Read Bertie’s Guide to Life and Mothers by Alexander McCall Smith Free Online
Book Title: Bertie’s Guide to Life and Mothers|
Format files: PDF
The size of the: 994 KB
v The author of the book: Alexander McCall Smith
Edition: Center Point
Date of issue: February 1st 2016
ISBN 13: 9781628998504
City - Country: No data
Read full description of the books Bertie’s Guide to Life and Mothers:As a comic novelist myself, I really ought to hate Alexander McCall Smith. Not because of his extraordinary success, though that's undeniably enviable; nor even because of his ability to churn out fine novels with a regularity that would shame a sausage machine; but because of the sheer facility with which he seems to write, the natural and engaging style of his literary voice, and the educated, subtle humour that runs through his work like DNA.
His 44 Scotland Street novels (there are nine so far, not 44, though I look forward to the next 35) are not dissimilar to soap in hardback, with familiar and mostly endearing characters who come and go and flit between volumes, vanishing then reappearing like old friends do in our own lives.
When you finish one book, the joy and satisfaction you feel is tinged with frustration that the next book is going to be a year away - a feeling not unlike that of watching the conclusion of a series of Downton Abbey then realising there'll be a long wait for the next one.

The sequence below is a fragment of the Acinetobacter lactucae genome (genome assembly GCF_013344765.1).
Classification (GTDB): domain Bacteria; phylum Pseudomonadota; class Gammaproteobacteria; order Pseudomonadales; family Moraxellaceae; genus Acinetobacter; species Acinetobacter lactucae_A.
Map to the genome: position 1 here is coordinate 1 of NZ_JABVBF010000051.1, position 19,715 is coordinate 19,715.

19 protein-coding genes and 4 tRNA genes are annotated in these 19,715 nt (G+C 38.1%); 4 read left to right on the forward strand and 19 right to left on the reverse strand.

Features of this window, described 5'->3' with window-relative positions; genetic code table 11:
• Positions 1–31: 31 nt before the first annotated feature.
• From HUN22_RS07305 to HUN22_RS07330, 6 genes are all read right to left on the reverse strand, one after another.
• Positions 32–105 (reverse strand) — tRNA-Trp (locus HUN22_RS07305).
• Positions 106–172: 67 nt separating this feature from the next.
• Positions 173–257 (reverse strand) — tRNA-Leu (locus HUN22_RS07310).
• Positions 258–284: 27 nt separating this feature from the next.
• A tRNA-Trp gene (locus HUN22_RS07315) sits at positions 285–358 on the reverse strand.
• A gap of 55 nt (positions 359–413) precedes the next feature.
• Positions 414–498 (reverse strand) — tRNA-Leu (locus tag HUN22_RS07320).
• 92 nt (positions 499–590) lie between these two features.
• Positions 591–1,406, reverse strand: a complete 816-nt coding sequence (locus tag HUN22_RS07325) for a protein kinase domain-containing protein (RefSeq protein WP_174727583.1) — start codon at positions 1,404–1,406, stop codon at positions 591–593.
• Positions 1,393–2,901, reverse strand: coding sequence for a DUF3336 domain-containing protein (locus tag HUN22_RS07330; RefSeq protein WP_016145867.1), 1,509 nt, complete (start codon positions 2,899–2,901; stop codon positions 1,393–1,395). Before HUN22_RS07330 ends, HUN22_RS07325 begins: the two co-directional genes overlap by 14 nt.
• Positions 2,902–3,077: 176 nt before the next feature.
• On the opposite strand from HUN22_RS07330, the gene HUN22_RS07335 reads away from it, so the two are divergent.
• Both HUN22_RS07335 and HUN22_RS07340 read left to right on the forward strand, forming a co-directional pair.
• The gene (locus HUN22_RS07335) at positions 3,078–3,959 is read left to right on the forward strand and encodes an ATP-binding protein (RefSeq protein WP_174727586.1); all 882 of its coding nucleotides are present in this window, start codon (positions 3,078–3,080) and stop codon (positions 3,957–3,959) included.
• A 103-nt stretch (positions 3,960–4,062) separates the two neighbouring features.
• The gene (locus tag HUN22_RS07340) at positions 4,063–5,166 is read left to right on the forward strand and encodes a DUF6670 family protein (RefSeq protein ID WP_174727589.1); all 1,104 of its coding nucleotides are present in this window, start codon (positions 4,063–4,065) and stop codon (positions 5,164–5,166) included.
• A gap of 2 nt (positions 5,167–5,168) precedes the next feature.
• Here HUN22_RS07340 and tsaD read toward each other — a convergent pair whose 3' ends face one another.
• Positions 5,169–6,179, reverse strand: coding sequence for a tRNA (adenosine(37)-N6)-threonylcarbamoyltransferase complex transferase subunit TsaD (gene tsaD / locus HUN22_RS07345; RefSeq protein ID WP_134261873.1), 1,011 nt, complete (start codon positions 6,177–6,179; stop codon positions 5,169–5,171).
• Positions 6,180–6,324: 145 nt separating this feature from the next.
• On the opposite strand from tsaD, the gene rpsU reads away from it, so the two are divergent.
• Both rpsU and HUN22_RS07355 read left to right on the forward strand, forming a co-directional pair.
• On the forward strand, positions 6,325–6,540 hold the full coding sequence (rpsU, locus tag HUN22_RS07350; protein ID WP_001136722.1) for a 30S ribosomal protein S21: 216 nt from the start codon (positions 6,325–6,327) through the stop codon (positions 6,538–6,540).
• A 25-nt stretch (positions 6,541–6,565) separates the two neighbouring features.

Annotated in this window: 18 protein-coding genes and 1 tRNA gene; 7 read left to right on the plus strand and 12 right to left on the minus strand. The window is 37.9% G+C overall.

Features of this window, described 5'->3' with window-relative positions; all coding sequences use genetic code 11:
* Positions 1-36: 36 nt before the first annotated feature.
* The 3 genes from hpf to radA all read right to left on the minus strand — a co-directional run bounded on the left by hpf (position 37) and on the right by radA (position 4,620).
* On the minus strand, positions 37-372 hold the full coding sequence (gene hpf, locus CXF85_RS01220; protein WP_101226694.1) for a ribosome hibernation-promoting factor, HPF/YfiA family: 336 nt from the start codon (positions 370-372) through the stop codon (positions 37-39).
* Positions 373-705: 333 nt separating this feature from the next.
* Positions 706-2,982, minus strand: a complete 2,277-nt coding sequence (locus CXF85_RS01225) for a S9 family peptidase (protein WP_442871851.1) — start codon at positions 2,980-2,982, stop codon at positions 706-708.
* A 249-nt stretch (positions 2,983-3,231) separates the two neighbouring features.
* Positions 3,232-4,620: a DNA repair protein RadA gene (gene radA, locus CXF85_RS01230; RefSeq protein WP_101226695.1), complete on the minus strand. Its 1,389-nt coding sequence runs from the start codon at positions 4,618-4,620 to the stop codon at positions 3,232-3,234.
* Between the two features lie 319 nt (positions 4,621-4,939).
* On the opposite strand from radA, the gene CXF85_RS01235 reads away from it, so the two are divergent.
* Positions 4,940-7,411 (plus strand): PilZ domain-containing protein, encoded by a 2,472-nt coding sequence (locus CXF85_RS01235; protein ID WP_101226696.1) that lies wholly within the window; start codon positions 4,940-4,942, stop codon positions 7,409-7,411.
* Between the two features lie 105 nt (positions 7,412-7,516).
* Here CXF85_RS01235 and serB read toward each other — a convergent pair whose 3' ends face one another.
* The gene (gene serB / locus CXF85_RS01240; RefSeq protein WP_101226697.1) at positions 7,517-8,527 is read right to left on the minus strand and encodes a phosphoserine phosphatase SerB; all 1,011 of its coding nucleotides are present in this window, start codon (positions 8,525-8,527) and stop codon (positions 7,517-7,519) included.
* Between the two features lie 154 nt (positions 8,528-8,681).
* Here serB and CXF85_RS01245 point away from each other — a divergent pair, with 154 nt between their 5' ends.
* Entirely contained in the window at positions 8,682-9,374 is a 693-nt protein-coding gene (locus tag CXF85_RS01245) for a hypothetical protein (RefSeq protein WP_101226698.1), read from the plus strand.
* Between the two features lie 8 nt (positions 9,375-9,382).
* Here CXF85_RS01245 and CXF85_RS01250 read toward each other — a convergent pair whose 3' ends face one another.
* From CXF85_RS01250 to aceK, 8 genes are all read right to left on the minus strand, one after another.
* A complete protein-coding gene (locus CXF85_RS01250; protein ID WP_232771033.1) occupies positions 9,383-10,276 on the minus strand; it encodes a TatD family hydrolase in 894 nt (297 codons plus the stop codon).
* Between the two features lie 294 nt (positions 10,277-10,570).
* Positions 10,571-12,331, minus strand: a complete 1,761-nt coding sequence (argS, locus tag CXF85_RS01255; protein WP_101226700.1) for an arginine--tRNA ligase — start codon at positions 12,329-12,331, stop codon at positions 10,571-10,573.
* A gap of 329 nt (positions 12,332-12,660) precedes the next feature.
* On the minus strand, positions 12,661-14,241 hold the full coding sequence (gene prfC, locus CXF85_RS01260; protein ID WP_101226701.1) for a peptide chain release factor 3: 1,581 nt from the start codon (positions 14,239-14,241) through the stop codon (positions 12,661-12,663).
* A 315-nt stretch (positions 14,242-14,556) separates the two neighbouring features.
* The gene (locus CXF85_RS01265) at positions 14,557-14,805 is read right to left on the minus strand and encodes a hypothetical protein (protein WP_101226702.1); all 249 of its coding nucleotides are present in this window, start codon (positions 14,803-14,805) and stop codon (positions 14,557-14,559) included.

It's Alexander's own fault, of course, though one can hardly accuse him of laziness. If he only manages one 44 Scotland Street novel a year, it's because he's simultaneously writing a novel a year for each of his other franchises - Corduroy Mansions, The No 1 Ladies' Detective Agency and The Sunday Philosophy Club series amongst them.
For me, those are pleasures still to come. If they are even half as well-written as the 44 Scotland Street novels, they deserve a place on anyone's bookshelves.
Some might dismiss the 44 Scotland Street novels as easy reading, in the same way that they disparage music that millions of people over several generations have enjoyed as easy listening.
But they would be missing the point: to make a well-constructed, compelling and beautifully crafted novel that easy to read requires more literary skill than writing one that is inaccessible, unengaging, and only likely to appeal to a handful of people who happen to have swallowed the same thesaurus.
For Alexander's prose is truly beautiful. Every word is worth its ink, and although his phrases seem to slip from his pen like mercury through a schoolboy's fingers, I suspect that a lot of unseen head-scratching lies behind the polished results he presents to us. At least I hope so, otherwise he'd be even more annnoying.
It's a fair bet that Alexander loves writing his novels every bit as much as we enjoy reading them, and that unlike Dr Frankenstein whose creation came back to bite him, the author would find his characters rather congenial company should he somehow find himself living among them in real life.
Though I suspect that, like the rest of us, he'd be reaching for the phone to ring the NSPCC if he ever found himself living next door to one of his creations, Irene Pollock.